... interior is dark as compared with out-of-doors, and that in the lightest room there will be dark corners or spaces where the colour chosen as chief tint will seem much darker than it really is. A paper or textile chosen in a good light will look several shades darker when placed in large unbroken masses or spaces upon the wall, and a fully furnished room will generally be much darker when completed than might be expected in planning it. For ...
— Principles of Home Decoration - With Practical Examples • Candace Wheeler

... here with arms in their hands, but they seemed like a lot of little children, without any purpose. There was no moral cohesion among them, and there was no force either to lead or to drive them. They were not long thus ridiculously impounded, when they began to look at one another, as if ...
— The Story of Louis Riel: The Rebel Chief • Joseph Edmund Collins

... interrupting him with a dramatic out-stretching of the right arm, as he pointed to a very stout but comely dame, who, seated on a three-legged stool, was calmly peeling potatoes in front of one of the more resplendent booths. "Look at that face! Is there no virtue in it? Is there no hope for ...
— The Matador of the Five Towns and Other Stories • Arnold Bennett

... of comprehension, maintain its ground. There are some minds inaccessible to the class of considerations here alleged, and perhaps there always will be. But on such grounds, if on no other, the faith in immortality is likely to be shared by all who look upon the genesis of the highest spiritual qualities in Man as the goal of Nature's creative work. This view has survived the Copernican revolution in science, and it has survived the Darwinian revolution. Nay, if the foregoing exposition be sound, it is Darwinism ...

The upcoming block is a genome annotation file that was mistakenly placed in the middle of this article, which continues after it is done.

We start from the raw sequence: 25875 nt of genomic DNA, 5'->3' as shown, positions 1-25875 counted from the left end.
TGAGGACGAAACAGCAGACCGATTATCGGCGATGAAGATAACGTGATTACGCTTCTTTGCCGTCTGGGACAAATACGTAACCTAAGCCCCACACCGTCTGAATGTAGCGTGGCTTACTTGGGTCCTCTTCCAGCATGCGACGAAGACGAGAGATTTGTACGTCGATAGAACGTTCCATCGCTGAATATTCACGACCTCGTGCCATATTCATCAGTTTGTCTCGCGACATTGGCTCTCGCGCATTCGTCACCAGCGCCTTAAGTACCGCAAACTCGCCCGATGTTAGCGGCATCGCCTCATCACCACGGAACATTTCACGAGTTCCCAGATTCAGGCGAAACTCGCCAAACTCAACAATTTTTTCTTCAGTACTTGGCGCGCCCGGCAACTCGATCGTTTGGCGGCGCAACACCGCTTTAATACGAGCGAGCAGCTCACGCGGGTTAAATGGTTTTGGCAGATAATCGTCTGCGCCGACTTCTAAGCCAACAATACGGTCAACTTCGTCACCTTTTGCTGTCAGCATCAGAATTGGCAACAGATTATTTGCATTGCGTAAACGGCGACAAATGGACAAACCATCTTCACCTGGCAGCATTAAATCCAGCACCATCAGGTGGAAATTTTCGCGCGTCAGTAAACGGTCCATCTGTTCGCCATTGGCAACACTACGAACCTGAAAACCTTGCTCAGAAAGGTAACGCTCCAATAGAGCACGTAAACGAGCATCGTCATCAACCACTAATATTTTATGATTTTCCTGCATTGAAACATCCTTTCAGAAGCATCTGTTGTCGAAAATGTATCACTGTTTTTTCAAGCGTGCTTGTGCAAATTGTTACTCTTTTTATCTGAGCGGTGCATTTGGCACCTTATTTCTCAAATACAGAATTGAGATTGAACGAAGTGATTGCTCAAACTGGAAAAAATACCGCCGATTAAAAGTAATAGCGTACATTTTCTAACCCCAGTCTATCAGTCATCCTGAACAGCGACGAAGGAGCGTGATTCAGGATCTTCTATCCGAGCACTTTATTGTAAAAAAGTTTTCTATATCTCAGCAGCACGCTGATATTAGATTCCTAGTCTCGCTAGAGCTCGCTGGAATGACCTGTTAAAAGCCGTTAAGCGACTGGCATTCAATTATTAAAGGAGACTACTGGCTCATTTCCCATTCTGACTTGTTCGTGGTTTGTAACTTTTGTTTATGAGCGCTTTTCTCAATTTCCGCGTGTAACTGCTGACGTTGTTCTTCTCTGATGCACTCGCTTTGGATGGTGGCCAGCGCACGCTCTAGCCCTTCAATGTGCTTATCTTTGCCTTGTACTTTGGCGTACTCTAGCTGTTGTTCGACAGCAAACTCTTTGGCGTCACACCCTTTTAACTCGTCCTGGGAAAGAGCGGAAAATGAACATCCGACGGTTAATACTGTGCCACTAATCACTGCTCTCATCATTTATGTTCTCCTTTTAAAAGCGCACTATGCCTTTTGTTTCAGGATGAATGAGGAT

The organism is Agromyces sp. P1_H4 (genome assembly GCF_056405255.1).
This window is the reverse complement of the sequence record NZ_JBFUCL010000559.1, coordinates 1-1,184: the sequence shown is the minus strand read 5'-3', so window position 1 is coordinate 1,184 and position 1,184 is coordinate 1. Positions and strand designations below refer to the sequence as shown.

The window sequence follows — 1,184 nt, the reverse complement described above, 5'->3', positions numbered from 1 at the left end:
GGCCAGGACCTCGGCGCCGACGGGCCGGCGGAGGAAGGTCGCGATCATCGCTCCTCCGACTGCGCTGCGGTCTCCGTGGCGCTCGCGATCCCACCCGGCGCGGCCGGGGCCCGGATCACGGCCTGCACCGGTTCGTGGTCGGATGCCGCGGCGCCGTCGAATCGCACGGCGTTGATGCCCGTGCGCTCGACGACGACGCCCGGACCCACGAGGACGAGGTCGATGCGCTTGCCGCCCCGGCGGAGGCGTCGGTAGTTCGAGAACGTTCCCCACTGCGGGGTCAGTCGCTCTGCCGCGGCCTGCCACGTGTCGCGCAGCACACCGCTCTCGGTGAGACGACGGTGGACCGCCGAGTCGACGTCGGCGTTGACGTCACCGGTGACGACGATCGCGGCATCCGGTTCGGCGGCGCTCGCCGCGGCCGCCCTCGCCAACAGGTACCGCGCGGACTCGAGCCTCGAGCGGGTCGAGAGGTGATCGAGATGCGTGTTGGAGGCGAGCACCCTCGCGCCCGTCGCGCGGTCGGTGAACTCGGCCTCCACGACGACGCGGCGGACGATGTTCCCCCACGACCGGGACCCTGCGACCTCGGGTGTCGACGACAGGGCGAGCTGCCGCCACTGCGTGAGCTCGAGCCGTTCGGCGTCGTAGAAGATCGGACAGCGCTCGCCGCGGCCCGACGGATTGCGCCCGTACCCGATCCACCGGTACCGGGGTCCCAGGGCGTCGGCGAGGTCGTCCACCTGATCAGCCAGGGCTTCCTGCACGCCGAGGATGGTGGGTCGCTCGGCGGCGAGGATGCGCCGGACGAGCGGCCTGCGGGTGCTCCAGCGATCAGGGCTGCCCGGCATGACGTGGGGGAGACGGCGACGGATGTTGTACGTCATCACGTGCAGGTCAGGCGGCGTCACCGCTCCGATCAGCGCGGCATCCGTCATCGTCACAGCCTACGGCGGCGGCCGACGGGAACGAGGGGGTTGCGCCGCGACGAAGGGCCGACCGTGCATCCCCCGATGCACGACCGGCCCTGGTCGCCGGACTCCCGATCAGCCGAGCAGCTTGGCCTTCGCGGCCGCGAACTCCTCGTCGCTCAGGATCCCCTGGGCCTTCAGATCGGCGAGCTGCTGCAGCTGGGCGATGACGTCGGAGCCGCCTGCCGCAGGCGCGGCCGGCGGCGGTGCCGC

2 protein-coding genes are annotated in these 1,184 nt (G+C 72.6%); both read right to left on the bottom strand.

— The Destiny of Man - Viewed in the Light of His Origin • John Fiske

... modern modesty, but I never saw anything look so like old-fashioned impudence. What could my old friend Sir Charles Marlow mean by recommending his son as the modestest young man in town! To me he appears the most impudent piece of brass that ...
— Standard Selections • Various

... scope of choice Lies my consent and fair according voice. This night I hold an old accustom'd feast, Whereto I have invited many a guest, Such as I love; and you among the store, One more, most welcome, makes my number more. At my poor house look to behold this night Earth-treading stars that make dark heaven light: Such comfort as do lusty young men feel When well apparell'd April on the heel Of limping winter treads, even such delight Among ...
— Romeo and Juliet • William Shakespeare [Collins edition]

... thought it wasn't, but when I looked at her well, I could tell it was, by a funny look she had in her eyes. I am sure it was ...
— Little Folks (November 1884) - A Magazine for the Young • Various

... Rich hastily; but, all the same, she walked quickly to the consulting-room door, and opened it softly, to look in and see across the table, with its chemical apparatus, the light of the shaded lamp thrown upon the calm, placid, handsome face, as the doctor lay back on the couch, taking his drug-bought rest according to ...
— The Bag of Diamonds • George Manville Fenn

... sires were godly and self-sacrificing men the most prodigal of their boys must confess. No flippant or errant example rises before me when I take my father's portrait in my hand and recall the humility and heroism of his life. A stern and angular face, out of whose saliences look two ruddy windows, lit by a steadfast cheerfulness, is thinly thatched by hairs of iron-gray, and around the long loose throat a bunch of frosted beard sparkles as if the painter's pencil had fastened there in reverence. I do not need to study the bent, broad shoulders and thin sinewy ...
— Tales of the Chesapeake • George Alfred Townsend